Faculty Senate to investigate retake policy

The Faculty Senate is investigating whether to revise TCU’s course retake policy because it is more forgiving than many other universities’, a faculty senate member said.

The committee is researching what the impact would be on student GPAs if the current policy is changed, said Blaise Ferrandinothe academic excellence committee chair.

There is no limit to how many times a course can be retaken and any grade can be retaken at TCU. The only grade calculated into a student’s GPA is the last attempt at the course. Credit is given once for a course that is retaken and students run the risk of not making a better grade the second time they take a class.

“Students could take advantage of the policy if it is too lenient,” said David Bedford, a Faculty Senate member.

Committee members are considering if they should change the policy to allow only failing grades to be retaken and what to do with the grade after the course is retaken.

If the committee’s research finds the need to revise the current policy, it will offer a recommendation to the Faculty Senate in the fall.

“TCU is unusually generous in its policy,” Bedford said.

SMU and Baylor University allow students to retake a course if the grade is a D or lower, according to a study done by the committee. SMU also averages both grades.

“We are in the minority in having no limitations on grades that can be retaken,” Ferrandino said.

Of the students admitted to TCU in 2001 and 2002, 1 percent repeated classes they made a B in, 13 percent repeated C’s, 44 percent repeated D’s and 42 percent repeated F’s, Ferrandino said. Students currently enrolled at TCU cannot be included in the survey because of privacy laws, Ferrandino said.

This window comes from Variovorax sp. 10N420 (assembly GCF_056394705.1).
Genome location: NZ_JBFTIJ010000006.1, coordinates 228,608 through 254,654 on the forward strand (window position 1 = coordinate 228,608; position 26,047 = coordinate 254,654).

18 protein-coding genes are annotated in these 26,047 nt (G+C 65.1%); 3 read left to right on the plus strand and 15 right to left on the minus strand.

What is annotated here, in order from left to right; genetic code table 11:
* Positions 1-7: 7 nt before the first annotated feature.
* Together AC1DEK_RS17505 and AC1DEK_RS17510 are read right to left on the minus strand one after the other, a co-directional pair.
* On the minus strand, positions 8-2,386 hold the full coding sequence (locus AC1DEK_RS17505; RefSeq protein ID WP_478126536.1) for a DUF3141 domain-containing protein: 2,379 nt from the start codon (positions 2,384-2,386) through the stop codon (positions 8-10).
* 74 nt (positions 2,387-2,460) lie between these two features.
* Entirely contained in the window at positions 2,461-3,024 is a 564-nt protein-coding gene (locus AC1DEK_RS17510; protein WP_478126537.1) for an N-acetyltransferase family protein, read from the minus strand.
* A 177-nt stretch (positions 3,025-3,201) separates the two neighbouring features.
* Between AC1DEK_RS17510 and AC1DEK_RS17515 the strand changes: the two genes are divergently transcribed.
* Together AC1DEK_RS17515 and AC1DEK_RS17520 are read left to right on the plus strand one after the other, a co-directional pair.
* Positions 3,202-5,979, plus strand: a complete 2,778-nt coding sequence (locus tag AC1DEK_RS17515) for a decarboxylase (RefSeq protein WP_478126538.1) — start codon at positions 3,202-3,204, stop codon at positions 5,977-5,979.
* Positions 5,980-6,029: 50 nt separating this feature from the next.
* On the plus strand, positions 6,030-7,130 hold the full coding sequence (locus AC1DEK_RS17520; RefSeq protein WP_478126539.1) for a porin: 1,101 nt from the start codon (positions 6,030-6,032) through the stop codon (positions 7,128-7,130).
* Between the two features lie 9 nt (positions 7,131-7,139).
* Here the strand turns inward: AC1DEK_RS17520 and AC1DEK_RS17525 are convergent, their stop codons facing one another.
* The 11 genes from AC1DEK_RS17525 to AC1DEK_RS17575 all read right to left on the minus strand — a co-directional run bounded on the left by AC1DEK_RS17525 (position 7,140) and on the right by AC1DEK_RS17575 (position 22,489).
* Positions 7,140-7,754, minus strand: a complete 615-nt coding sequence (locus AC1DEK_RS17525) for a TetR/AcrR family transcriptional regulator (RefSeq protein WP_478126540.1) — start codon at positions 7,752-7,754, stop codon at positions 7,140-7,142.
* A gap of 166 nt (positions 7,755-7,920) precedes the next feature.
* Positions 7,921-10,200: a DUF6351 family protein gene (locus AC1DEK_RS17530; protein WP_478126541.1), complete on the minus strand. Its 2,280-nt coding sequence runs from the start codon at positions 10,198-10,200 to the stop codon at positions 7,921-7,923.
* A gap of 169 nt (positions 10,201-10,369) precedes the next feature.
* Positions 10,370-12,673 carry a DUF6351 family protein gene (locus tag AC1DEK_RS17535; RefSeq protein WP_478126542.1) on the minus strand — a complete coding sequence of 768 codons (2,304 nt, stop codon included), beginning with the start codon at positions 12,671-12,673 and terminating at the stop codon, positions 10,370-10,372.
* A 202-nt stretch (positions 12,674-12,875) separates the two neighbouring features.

One student said she put more effort into the class she retook because she wanted to improve her grade.

“I would be upset if they changed the policy in such a way that it would not help my GPA as much as possible,” said Catherine Bruni, a sophomore communication studies major.

There are two motives for why people retake classes, said Stuart Youngblood, the Faculty Senate chair.

“Some try to maximize their GPA and others just got off on a bad foot,” Youngblood said.

For students trying to get into graduate school, the retake policy can be really beneficial for their GPA, Youngblood said.

For freshmen and sophomores in foundation classes, it is a matter of mastering the material, Youngblood said. If they can retake the class for a higher grade then they have a better chance of making good grades in their upper level classes, Youngblood said.

“People should exert their best effort from the start but all of us mess up at some point so a do over is not unreasonable,” Bedford said.